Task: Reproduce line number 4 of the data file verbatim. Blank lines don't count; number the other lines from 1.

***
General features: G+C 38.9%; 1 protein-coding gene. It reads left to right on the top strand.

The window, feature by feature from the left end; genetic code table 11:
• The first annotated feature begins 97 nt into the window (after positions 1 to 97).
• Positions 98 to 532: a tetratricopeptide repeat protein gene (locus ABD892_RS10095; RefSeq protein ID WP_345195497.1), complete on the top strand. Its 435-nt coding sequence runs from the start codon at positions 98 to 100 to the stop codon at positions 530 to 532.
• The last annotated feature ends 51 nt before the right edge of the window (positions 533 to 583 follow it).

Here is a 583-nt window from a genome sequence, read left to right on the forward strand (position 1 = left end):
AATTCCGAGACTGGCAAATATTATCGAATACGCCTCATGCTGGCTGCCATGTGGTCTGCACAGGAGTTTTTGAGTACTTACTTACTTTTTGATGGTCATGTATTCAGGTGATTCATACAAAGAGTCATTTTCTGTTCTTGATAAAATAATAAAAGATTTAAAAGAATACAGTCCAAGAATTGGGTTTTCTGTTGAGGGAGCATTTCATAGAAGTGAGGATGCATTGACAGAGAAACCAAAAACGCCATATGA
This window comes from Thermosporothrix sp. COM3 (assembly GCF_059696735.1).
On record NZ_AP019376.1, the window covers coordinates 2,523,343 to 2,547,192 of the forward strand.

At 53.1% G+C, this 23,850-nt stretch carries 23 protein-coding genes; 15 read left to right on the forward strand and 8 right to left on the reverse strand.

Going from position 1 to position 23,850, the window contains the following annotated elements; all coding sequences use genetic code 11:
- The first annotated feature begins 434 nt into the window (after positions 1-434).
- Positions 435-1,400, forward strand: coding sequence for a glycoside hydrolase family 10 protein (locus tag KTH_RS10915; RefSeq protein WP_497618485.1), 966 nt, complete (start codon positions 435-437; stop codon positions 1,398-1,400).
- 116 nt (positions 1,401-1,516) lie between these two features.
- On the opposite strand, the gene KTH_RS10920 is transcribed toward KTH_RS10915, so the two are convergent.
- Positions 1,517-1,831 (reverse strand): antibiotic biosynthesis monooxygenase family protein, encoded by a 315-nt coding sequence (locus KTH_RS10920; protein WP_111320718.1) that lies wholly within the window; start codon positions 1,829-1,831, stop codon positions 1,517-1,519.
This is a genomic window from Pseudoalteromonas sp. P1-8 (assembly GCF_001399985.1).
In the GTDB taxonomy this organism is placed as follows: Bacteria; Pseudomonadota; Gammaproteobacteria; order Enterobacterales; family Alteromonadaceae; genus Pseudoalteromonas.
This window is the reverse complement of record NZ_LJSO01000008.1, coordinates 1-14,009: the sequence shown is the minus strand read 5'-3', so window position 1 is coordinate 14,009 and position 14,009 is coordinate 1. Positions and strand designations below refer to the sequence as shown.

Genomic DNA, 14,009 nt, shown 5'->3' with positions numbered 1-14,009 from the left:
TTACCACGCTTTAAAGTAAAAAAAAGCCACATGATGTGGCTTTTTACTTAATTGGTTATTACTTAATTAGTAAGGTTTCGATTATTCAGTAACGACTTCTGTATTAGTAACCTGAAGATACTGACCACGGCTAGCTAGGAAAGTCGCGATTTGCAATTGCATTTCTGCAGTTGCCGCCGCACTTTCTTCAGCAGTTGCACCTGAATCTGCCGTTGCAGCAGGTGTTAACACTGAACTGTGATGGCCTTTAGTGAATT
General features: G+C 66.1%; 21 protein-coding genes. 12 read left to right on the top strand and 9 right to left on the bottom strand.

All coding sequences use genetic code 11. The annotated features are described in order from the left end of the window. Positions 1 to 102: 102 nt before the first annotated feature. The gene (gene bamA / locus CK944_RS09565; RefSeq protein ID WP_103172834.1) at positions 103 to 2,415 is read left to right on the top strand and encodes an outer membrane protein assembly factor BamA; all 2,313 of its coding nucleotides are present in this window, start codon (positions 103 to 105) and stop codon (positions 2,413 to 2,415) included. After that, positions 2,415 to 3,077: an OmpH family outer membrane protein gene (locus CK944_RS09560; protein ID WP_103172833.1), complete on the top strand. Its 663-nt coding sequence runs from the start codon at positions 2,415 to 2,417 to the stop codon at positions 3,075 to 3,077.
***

• Positions 98 to 532: a tetratricopeptide repeat protein gene (locus ABD892_RS10095; RefSeq protein ID WP_345195497.1), complete on the top strand. Its 435-nt coding sequence runs from the start codon at positions 98 to 100 to the stop codon at positions 530 to 532.